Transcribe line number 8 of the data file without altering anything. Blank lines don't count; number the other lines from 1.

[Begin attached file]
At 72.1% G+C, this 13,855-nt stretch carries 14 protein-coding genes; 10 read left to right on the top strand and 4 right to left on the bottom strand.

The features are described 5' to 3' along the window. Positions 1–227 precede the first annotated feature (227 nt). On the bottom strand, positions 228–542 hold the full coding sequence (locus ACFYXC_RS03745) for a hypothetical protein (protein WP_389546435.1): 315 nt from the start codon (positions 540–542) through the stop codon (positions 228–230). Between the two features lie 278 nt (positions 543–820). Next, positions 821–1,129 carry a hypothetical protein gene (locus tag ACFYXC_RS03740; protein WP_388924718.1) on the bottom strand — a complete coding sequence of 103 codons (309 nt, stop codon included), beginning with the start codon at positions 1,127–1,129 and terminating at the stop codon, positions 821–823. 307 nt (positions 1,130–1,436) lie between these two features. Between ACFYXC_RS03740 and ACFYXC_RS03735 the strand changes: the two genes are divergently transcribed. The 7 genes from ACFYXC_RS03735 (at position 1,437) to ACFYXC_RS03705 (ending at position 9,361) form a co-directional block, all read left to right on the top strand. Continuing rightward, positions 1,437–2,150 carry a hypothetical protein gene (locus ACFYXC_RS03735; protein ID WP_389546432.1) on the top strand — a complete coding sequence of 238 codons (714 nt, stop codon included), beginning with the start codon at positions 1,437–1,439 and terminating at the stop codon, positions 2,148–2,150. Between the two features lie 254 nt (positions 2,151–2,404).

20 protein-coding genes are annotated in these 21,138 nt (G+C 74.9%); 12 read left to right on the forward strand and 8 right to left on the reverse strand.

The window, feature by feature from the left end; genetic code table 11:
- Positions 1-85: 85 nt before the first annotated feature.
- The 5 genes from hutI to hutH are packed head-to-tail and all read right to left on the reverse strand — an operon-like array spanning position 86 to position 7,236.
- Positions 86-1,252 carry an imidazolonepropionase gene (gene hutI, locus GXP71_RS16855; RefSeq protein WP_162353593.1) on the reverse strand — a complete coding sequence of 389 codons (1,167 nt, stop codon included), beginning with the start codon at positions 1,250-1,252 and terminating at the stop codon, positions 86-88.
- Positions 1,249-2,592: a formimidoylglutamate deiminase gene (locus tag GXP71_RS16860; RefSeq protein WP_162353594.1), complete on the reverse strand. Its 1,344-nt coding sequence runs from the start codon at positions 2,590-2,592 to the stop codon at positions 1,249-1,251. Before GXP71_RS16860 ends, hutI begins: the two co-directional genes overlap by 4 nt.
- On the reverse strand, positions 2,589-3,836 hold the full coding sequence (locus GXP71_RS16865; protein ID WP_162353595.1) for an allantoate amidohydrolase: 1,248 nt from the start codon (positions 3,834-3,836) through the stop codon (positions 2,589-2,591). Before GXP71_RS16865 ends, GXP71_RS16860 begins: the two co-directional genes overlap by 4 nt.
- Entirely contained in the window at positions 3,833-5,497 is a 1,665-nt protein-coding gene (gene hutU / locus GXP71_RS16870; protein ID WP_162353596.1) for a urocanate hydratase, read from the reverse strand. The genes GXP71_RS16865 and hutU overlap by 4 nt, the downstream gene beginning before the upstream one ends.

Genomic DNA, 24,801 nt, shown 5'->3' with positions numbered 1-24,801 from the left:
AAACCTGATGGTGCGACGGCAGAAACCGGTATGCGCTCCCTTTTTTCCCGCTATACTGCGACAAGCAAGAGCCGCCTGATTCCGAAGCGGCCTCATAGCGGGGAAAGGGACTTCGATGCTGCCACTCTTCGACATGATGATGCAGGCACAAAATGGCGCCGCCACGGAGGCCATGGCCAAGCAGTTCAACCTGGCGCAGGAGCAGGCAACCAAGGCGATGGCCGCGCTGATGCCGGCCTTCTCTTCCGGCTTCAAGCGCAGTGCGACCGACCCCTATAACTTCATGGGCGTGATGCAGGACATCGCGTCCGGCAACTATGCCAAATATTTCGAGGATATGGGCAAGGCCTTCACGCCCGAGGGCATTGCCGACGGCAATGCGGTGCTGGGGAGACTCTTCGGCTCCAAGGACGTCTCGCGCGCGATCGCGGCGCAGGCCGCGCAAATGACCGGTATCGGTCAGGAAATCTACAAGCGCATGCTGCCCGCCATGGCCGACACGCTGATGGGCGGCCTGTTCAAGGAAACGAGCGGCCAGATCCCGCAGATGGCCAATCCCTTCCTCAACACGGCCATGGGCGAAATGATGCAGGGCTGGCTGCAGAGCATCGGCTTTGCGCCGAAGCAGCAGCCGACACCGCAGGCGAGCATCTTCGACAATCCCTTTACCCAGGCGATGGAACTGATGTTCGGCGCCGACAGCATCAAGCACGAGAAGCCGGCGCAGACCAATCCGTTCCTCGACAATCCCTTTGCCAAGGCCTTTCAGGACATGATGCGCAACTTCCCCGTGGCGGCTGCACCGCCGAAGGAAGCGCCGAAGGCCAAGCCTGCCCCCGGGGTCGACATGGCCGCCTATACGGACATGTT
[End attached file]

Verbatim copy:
- Positions 1,249-2,592: a formimidoylglutamate deiminase gene (locus tag GXP71_RS16860; RefSeq protein WP_162353594.1), complete on the reverse strand. Its 1,344-nt coding sequence runs from the start codon at positions 2,590-2,592 to the stop codon at positions 1,249-1,251. Before GXP71_RS16860 ends, hutI begins: the two co-directional genes overlap by 4 nt.